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SvelteKit PWA: Installable App with Offline Access

SvelteKit PWA

SvelteKit PWA: Installable App with Offline Access

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🚀 What is a PWA?

Before we get going on seeing how to build a SvelteKit PWA let's run it back a little and first look at what a PWA is. A Progressive Web App (PWA) is an app built to work with HTML, JavaScript and CSS but with the functionality of a native app. Features include responsiveness and offline availability as well as the possibility to install the app. You can test a site's PWA capability in Lighthouse .

SvelteKit PWA: Lighthouse screenshot showing PWA with a check mark
SvelteKit PWA: Lighthouse screenshot

For all of those mentioned features to work, we need to add some additional super powers to our SvelteKit app. These include icons of various sizes and a manifest file which contains the app name, colours and some other properties. As well as those items, we also need to define a service worker to perform background caching and do the groundwork to make the app available offline.

In this post we will look at how to use the PWA functionality in the MDsveX starter blog. After that we will look at what is under the hood, so you can set up an existing project as a PWA. If that all matches what you were looking for, why don't we get cracking?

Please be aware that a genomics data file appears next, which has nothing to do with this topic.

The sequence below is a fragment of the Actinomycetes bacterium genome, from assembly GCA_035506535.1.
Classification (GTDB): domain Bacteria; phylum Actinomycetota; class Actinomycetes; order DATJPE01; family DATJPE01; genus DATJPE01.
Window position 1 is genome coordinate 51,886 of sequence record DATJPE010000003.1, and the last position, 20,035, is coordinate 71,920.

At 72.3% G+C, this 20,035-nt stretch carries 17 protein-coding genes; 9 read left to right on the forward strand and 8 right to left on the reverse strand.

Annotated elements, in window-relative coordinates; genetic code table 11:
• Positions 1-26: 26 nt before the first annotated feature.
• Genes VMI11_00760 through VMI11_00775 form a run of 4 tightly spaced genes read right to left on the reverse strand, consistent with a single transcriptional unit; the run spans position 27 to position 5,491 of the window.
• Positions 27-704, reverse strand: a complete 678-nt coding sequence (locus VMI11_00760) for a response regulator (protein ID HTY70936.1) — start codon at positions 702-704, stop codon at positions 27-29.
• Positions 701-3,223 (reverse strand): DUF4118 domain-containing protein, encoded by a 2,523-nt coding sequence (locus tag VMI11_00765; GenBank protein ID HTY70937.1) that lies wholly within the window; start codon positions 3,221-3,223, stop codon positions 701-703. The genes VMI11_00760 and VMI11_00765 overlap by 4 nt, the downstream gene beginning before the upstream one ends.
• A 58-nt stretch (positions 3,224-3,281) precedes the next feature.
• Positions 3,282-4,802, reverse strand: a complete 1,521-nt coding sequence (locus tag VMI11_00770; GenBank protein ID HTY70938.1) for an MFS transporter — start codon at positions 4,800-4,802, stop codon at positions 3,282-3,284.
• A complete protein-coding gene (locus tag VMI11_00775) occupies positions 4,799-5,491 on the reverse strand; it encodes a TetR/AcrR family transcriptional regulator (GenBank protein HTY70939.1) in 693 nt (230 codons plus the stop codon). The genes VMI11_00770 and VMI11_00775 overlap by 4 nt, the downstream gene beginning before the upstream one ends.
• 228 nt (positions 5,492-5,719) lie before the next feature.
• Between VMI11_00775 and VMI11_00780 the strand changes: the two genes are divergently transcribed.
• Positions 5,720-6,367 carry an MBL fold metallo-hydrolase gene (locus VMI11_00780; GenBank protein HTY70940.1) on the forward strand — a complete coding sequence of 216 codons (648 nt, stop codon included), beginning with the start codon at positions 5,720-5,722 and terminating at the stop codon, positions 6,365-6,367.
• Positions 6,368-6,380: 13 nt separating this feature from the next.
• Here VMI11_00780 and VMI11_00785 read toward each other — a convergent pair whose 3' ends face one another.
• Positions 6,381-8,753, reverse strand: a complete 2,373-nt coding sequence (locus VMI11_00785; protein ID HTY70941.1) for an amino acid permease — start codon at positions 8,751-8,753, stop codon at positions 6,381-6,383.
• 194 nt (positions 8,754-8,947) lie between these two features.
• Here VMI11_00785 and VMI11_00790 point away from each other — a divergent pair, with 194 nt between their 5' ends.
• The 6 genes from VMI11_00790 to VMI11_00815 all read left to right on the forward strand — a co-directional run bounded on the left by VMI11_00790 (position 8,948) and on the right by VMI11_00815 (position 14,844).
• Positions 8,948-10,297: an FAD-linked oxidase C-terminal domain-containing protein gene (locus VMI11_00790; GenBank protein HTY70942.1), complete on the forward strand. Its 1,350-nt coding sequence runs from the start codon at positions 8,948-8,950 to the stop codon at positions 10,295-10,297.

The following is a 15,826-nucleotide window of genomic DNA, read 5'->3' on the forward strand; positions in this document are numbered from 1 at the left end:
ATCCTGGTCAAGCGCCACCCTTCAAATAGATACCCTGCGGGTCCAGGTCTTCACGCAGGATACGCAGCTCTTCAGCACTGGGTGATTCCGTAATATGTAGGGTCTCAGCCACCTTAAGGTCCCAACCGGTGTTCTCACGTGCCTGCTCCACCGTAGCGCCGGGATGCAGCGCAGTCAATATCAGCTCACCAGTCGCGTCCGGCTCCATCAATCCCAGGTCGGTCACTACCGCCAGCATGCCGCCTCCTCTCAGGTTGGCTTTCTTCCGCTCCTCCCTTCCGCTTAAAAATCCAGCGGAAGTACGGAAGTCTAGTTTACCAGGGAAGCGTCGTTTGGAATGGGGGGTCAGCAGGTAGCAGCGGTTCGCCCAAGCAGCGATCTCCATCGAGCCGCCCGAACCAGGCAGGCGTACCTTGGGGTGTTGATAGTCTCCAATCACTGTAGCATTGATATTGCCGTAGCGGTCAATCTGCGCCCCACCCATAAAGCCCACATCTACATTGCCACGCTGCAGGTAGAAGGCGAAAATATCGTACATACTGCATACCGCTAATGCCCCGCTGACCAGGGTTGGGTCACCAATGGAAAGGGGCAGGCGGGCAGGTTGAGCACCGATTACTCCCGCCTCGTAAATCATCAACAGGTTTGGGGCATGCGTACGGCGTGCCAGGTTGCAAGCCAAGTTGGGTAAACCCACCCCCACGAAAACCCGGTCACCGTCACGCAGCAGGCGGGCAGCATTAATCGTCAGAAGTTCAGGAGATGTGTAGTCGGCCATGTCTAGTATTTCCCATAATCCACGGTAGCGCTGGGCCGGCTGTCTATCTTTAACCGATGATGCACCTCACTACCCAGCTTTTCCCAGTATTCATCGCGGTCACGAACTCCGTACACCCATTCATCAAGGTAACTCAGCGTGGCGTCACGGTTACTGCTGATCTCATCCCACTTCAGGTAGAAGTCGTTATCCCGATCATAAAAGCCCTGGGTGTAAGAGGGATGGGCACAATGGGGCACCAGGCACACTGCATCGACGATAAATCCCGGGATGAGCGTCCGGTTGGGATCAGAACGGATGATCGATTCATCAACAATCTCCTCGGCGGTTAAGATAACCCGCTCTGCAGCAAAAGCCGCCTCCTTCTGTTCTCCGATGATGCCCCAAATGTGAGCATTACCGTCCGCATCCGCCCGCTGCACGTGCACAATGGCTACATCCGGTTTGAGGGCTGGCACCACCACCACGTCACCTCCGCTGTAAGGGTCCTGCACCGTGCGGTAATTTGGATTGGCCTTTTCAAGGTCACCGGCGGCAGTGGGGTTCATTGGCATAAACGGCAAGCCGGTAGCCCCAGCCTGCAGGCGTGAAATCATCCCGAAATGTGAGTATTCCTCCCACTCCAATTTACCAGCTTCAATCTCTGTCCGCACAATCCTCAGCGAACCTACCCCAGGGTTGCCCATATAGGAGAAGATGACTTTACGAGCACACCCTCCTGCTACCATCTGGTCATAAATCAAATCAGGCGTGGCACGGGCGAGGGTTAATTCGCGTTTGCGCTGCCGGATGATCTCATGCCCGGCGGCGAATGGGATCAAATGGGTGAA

🧱 Create a SvelteKit PWA using the MDsveX Starter

I have just added PWA functionality to the MDsveX starter . All you need to do is customise the website configuration file with with site's name and theme colours, then run a script to generate all the different icon sizes automatically. Here is exactly what you need to do in five simple steps. If you are looking for a more general SvelteKit Tutorial or how to get started with SvelteKit I have a couple of posts you will appreciate.

SvelteKit PWA using the MDsveX Starter

  1. We are using the MDsveX starter . Start by cloning the repo and installing packages. I use pnpm, though if you prefer npm just swap out pnpm for npm in the commands below:
    git clone https://github.com/rodneylab/sveltekit-blog-mdx.git my-new-mdsvex-blog
    cd my-new-mdsvex-blog
    pnpm install
    cp .env.EXAMPLE .env
    pnpm run dev
    After cloning the repo and installing packages, these commands create a .env file from the template provided and fire up the dev server. You can change the server port in package.json if you already have an app running on port 3000 (the default port).